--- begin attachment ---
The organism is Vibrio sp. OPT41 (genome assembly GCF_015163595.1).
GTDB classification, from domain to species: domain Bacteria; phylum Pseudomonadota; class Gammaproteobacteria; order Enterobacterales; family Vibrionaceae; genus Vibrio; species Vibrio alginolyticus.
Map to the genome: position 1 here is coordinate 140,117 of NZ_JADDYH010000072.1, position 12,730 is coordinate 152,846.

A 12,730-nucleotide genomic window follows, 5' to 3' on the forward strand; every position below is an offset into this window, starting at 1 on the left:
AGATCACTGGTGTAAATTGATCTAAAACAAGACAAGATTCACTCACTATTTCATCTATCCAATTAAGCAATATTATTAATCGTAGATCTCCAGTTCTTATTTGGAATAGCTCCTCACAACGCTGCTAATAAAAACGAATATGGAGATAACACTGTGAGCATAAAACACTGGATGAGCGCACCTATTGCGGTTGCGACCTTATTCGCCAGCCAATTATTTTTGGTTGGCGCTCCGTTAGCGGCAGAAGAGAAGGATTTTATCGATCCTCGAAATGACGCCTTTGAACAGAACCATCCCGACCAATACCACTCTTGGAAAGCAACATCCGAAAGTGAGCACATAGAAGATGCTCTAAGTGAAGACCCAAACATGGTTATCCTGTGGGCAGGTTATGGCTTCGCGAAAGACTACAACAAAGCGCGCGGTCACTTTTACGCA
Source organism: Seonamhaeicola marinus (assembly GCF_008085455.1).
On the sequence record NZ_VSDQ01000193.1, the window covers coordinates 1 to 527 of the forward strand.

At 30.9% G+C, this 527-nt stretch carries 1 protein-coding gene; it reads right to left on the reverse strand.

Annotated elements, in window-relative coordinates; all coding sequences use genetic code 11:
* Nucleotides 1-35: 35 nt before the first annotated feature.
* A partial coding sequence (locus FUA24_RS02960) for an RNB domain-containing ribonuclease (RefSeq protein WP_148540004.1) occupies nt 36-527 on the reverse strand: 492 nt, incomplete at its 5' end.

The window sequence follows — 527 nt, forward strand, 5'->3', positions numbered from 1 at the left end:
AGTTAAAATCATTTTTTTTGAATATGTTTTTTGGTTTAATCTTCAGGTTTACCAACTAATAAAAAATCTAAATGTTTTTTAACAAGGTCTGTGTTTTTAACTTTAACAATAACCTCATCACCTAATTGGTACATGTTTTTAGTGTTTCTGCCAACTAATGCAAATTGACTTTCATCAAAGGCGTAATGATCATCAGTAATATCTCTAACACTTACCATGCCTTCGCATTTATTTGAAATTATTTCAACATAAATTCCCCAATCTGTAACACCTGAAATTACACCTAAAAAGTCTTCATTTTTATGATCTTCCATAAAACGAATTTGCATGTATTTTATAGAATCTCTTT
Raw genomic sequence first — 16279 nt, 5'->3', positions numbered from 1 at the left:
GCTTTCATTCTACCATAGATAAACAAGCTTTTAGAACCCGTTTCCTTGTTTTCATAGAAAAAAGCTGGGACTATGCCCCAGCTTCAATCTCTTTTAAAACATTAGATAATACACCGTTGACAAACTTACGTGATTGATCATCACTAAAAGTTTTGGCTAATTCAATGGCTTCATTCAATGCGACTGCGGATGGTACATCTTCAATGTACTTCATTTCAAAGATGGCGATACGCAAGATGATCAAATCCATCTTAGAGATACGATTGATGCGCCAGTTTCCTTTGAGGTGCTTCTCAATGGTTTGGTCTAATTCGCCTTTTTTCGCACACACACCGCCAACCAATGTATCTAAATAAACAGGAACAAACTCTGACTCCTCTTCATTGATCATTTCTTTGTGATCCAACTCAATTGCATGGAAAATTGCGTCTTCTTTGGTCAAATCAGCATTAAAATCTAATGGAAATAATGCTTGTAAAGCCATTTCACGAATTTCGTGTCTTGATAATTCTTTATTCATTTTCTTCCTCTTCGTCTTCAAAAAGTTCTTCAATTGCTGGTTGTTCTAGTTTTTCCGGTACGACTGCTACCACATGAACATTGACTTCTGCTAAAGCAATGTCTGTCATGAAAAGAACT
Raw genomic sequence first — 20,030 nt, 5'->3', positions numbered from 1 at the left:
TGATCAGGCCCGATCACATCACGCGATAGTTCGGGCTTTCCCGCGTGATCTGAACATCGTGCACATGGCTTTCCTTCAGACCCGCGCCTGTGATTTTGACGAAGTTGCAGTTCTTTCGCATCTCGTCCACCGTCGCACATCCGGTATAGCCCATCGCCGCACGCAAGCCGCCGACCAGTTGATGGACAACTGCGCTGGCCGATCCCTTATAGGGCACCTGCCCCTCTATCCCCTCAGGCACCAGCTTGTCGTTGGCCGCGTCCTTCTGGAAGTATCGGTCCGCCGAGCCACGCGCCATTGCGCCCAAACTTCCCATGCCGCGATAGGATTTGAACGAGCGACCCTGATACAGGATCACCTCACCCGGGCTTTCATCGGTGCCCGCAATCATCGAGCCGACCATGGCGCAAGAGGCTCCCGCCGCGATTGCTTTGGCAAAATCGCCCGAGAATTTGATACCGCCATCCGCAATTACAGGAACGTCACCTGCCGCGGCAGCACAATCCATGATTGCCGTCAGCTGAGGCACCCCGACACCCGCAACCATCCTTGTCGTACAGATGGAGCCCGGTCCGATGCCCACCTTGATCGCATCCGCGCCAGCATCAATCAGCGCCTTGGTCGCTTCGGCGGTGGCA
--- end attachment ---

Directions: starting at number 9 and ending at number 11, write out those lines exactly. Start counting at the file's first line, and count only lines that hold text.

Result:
Annotated elements, in window-relative coordinates; all coding sequences use genetic code 11:
* Nucleotides 1-35: 35 nt before the first annotated feature.
* A partial coding sequence (locus FUA24_RS02960) for an RNB domain-containing ribonuclease (RefSeq protein WP_148540004.1) occupies nt 36-527 on the reverse strand: 492 nt, incomplete at its 5' end.